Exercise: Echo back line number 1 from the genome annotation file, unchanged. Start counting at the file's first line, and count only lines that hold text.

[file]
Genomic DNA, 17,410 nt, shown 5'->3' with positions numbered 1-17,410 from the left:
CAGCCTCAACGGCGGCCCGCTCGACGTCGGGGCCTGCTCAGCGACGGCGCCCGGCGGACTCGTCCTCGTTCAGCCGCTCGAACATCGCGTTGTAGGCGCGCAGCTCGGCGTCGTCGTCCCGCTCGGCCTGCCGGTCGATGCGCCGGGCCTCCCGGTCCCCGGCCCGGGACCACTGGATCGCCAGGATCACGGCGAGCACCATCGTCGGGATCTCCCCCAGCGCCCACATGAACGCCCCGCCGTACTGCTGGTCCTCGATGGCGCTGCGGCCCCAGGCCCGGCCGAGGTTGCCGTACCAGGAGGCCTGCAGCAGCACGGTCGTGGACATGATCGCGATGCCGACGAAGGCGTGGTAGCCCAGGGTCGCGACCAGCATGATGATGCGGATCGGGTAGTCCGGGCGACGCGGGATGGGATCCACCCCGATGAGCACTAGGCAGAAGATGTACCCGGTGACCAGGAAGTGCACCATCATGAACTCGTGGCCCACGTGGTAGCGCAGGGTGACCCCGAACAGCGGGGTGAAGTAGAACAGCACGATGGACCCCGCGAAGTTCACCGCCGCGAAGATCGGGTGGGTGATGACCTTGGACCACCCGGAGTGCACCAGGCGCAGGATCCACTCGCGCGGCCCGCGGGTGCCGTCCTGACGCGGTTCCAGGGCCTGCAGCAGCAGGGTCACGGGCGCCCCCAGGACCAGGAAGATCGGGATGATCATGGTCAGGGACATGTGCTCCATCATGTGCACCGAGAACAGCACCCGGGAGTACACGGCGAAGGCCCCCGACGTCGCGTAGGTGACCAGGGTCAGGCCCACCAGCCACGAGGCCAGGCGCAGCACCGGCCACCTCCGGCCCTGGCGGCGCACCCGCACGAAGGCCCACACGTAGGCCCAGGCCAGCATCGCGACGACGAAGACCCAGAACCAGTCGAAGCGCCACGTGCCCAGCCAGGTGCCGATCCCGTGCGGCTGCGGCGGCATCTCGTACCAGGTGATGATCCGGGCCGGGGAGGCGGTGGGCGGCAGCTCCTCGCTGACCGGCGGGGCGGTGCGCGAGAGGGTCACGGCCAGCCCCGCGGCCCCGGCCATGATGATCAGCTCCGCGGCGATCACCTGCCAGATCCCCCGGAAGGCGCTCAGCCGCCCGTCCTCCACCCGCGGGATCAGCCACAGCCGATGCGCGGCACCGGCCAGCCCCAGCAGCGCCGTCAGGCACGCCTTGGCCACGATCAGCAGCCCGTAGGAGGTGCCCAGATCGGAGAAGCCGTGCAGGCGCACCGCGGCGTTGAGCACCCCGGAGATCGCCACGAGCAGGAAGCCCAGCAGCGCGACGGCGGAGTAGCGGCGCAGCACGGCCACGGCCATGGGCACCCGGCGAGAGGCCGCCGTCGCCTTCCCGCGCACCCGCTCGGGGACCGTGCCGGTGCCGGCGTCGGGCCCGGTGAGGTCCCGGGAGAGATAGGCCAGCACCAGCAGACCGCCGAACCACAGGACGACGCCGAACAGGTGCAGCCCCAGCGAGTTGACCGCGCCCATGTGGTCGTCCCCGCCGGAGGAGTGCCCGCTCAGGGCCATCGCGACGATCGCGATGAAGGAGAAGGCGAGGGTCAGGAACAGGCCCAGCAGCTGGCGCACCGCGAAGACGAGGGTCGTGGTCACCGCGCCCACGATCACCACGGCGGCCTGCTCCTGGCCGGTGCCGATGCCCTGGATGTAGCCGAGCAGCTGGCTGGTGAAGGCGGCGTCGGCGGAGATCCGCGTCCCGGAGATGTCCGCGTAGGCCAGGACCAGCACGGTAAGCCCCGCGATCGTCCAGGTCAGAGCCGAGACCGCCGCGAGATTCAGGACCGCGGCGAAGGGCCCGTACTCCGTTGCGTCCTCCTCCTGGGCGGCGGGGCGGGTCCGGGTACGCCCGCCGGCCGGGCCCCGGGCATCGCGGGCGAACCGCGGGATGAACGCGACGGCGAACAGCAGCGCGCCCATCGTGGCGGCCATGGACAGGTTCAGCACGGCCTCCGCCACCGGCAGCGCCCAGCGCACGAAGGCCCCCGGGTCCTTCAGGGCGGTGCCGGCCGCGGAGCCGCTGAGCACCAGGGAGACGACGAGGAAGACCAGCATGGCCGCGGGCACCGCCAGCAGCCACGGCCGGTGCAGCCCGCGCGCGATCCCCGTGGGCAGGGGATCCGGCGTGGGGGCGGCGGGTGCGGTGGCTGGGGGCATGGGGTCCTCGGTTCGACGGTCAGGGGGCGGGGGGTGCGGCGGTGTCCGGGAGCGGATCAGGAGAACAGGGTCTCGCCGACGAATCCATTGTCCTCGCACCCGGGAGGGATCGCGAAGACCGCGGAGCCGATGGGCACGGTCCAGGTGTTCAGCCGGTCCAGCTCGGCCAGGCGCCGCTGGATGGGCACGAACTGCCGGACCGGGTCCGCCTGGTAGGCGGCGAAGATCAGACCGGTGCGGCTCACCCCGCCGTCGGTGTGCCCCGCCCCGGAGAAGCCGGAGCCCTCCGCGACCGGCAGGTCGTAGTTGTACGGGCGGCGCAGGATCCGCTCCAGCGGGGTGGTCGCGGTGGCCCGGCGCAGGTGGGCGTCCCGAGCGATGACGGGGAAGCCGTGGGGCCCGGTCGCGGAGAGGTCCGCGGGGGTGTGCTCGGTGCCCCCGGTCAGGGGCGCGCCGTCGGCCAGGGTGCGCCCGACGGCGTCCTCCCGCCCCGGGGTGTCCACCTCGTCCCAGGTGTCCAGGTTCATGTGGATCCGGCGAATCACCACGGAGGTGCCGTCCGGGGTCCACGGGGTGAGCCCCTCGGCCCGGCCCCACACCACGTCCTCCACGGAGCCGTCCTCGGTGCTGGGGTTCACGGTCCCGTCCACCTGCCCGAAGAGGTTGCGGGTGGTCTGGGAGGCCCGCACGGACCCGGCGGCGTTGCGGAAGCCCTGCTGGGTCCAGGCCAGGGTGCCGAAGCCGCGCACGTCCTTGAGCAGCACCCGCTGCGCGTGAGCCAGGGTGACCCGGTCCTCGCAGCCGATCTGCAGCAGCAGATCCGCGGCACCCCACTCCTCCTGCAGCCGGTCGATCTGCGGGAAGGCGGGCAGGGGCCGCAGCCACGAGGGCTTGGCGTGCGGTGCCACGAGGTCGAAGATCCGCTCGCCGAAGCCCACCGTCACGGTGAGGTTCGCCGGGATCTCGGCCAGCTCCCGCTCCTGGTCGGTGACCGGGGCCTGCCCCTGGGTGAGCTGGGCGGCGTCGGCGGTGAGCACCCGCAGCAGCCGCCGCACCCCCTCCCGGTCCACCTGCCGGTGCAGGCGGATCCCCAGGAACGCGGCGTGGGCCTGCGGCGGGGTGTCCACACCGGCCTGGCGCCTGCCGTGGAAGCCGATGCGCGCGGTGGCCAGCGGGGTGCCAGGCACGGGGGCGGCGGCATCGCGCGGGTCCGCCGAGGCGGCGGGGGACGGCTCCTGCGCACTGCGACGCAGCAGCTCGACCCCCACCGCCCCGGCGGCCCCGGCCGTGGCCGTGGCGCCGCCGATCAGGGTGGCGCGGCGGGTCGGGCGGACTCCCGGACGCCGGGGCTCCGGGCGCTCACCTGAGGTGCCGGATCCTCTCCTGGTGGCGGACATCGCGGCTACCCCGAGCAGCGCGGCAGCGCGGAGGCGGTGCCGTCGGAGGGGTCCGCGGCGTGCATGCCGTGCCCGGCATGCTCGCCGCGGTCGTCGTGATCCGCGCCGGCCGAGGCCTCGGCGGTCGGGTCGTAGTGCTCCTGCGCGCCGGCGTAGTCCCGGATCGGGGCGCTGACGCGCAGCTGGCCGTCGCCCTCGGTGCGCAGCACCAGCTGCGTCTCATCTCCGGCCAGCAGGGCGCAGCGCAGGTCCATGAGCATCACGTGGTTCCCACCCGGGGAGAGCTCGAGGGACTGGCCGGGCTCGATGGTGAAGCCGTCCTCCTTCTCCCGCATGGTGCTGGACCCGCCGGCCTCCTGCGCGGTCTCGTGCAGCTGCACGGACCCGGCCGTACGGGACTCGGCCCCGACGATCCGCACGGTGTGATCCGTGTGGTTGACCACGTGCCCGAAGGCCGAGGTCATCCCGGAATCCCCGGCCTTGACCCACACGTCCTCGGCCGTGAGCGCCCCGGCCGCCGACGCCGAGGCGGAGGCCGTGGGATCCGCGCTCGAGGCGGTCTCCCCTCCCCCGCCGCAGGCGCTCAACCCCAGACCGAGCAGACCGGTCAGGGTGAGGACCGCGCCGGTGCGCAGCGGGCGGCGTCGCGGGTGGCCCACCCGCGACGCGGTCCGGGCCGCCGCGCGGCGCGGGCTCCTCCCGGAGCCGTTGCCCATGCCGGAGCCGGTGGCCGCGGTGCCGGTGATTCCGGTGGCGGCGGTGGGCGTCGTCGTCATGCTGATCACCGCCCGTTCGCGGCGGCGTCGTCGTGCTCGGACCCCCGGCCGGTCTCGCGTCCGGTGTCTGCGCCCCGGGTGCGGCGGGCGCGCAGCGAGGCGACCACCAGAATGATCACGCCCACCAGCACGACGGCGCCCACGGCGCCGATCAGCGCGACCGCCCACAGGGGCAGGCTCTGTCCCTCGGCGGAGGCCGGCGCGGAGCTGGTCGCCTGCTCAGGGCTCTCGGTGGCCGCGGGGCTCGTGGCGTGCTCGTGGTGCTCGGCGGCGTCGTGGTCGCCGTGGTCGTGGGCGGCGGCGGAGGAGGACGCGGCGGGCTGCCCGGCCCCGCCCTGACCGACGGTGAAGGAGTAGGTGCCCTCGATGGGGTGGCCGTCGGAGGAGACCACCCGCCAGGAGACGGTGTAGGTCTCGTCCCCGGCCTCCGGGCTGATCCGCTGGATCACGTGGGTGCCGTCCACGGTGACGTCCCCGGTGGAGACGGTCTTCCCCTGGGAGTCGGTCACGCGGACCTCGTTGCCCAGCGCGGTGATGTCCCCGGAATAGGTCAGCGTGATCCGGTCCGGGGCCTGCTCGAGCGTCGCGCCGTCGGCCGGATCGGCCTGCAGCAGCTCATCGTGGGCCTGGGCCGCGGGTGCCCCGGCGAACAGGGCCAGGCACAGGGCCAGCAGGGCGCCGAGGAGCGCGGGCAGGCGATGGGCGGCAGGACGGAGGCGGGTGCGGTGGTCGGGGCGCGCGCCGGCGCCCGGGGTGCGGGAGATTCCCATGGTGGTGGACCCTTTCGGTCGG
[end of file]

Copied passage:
Genomic DNA, 17,410 nt, shown 5'->3' with positions numbered 1-17,410 from the left: